Readers of this blog who are unfamiliar with the goings on in Lee Kuan Yew's Singapore, may think reading the comments that there are many who think Singapore is a democracy based on the rule of law. The reader is warned that they may be Singapore government employees whose job is to discredit those who criticize Lee Kuan Yew's authoritarian rule. Please use your discretion as to how much weight you will give these comments.
Ladies and Gentlemen,
The state controlled Singapore paper the Straits Times (all Singapore media are both owned and controlled by the government), of Jan 15, 2009 has the report "Charged with Vandalism". If you did not know Singapore well, you might have thought what the big deal was. People write graffiti all over the world and they do get punished for it. Perhaps a fine, some remedial classes, restitution and even perhaps the suspension of their drivers licence for 6 months.
But Singapore is not any other country. It is Lee Kuan Yew's country where he tailors the laws to guarantee his rule. The following is the law section under the Singapore Penal Code:
Penalty for acts of vandalism.
3. Notwithstanding the provisions of any other written law, any person who commits any act of vandalism or attempts to do any such act or causes any such act to be done shall be guilty of an offence and shall be liable on conviction to a fine not exceeding $2,000 or to imprisonment for a term not exceeding 3 years, and shall also, subject to section 231 of the Criminal Procedure Code, be punished with caning with not less than 3 strokes and not more than 8 strokes:
Provided that the punishment of caning shall not be imposed on a first conviction under this Act in the case of any act falling within —
(a) paragraph (a) (i) of the definition of “act of vandalism” in section 2, if the writing, drawing, mark or inscription is done with pencil, crayon, chalk or other delible substance or thing and not with paint, tar or other indelible substance or thing;
What this means, believe it or not is this. If you write something on any wall, other than your own of course, you can be sent to jail for 3 years. If this were not bad enough, Lee Kuan Yew's laws demand that you are caned at least 3 times but not more than 8 times.
Again for the benefit for those not privy to this brutality, let me explain what caning is. You would be excused if you thought, like any other normal human being that caning means a mere paddling on your backside to shame you. No this is not what it is. Caning is plain and simply is sheer brutality that is more befitting medieval times. Times where people where hung on stakes, where limbs were torn apart and where people were first tortured before being executed.
Caning is Singapore is like this. In prison, the victim is made to strip naked. His arms and legs, set apart, are then strapped to a wooden trestle. The man selected to administer this brutality is a specially trained prison officer. In the presence of a prison doctor, such as Dr. Lim Jeng Min in my earlier post, the prisoner is beaten on his bare buttocks with a thin rattan cane the length of perhaps 6 feet. Let us not make any mistake here. The object of the person who beats the prisoner is to inflict maximum pain, and because of his training in beating, he certainly achieves his aim. In fact the purpose of the beater, is to to draw blood if possible at each beating. The cane being thin flexible rattan, which is soaked in water the previous night to make it supple, is best suited for the diabolical purpose. The doctor is present to make sure the man does not die or faint.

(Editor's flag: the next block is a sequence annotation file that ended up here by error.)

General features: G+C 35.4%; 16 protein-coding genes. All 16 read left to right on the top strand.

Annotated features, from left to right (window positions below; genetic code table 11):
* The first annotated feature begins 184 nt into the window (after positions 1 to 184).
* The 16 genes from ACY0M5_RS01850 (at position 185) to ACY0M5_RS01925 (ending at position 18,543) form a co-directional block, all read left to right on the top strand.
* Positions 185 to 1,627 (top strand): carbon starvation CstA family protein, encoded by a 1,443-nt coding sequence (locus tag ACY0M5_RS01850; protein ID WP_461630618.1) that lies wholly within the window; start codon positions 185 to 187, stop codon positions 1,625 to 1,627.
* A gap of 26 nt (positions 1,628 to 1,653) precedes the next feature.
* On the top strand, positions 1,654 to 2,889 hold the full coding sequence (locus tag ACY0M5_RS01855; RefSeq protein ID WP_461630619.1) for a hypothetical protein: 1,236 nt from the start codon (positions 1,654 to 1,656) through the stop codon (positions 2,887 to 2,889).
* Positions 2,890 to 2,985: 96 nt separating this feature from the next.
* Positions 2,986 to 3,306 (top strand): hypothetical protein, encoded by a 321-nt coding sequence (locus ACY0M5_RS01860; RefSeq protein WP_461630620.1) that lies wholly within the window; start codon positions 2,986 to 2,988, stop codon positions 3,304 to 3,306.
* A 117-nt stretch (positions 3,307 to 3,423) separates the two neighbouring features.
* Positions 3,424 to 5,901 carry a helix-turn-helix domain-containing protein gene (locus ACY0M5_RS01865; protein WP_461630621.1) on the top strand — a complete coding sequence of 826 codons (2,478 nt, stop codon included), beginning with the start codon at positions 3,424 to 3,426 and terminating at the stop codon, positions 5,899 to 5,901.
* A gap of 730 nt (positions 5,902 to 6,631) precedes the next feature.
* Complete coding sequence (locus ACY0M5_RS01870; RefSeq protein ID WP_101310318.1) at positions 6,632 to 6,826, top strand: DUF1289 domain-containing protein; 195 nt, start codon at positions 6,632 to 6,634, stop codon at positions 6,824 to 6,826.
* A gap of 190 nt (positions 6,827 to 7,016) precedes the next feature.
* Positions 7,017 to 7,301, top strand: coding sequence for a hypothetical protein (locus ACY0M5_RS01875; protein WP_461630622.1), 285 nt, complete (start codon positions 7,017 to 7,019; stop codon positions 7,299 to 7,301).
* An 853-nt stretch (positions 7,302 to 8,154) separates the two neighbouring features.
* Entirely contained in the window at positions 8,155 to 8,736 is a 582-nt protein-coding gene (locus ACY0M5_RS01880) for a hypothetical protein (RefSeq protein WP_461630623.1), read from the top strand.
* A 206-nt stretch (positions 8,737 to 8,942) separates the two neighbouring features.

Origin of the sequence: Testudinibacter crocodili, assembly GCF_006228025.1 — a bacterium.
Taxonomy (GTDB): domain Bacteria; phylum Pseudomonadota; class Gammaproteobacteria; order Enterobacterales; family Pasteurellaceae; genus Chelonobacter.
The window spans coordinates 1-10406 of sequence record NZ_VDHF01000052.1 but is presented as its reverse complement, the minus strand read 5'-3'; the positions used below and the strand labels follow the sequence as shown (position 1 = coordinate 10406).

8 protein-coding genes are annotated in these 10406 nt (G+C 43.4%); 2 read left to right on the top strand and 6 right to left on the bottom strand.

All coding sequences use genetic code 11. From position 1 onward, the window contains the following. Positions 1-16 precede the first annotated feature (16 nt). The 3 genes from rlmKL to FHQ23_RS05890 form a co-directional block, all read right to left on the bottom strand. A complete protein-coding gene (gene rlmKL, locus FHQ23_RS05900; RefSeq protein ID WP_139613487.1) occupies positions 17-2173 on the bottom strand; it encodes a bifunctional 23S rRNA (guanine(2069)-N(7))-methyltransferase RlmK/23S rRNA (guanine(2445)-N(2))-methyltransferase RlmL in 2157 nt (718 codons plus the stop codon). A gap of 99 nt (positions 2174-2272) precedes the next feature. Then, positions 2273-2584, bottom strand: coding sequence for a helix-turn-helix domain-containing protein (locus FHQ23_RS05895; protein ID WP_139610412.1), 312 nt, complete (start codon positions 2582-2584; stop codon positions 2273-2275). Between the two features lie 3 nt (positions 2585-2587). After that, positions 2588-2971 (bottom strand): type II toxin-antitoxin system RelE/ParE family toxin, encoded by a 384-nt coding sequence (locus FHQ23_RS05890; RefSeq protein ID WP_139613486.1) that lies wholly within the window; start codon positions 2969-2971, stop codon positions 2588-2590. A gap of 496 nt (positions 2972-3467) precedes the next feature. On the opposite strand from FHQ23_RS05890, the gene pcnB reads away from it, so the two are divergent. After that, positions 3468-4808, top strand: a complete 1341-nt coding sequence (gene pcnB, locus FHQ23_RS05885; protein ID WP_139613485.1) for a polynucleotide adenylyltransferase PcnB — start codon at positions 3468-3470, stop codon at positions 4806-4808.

I was in imprisoned in Singapore from Sept 20, 2008 to November 20, 2008 merely for writing a blog post in this blog dated May 29, 2008 for criticizing a Singapore judge Belinda Ang. Please see my earlier blog, travesty of justice, no doubt. While there I heard from my cell mates that a prisoner who is caned even once will cause his entire posterior to swell, turning black. He will not be able to lie on his back for at least a month. He will not be able to relieve himself in the toilet. And during this time, the doctor who was present watching his beating treats his injuries; what cruel irony. And the beating leaves a scar for life. This is what goes on in Lee Kuan Yew's Singapore.
The newspaper report states that Mr. Koh Chan Meng aged 47 faces 3 counts of vandalism for writing the words "Go sue me Lee Kuan Yew" and "Hi, Harry Lee, I love you" Harry being the Christian name of the Singapore dictator, Lee Kuan Yew, on a wall outside Singapore Parliament. As the law only exempts anyone above the age of 50 being subjected to this brutality, since there are 3 counts, and if each count is treated a separate conviction, then this poor man will certainly suffer caning. He is only 47.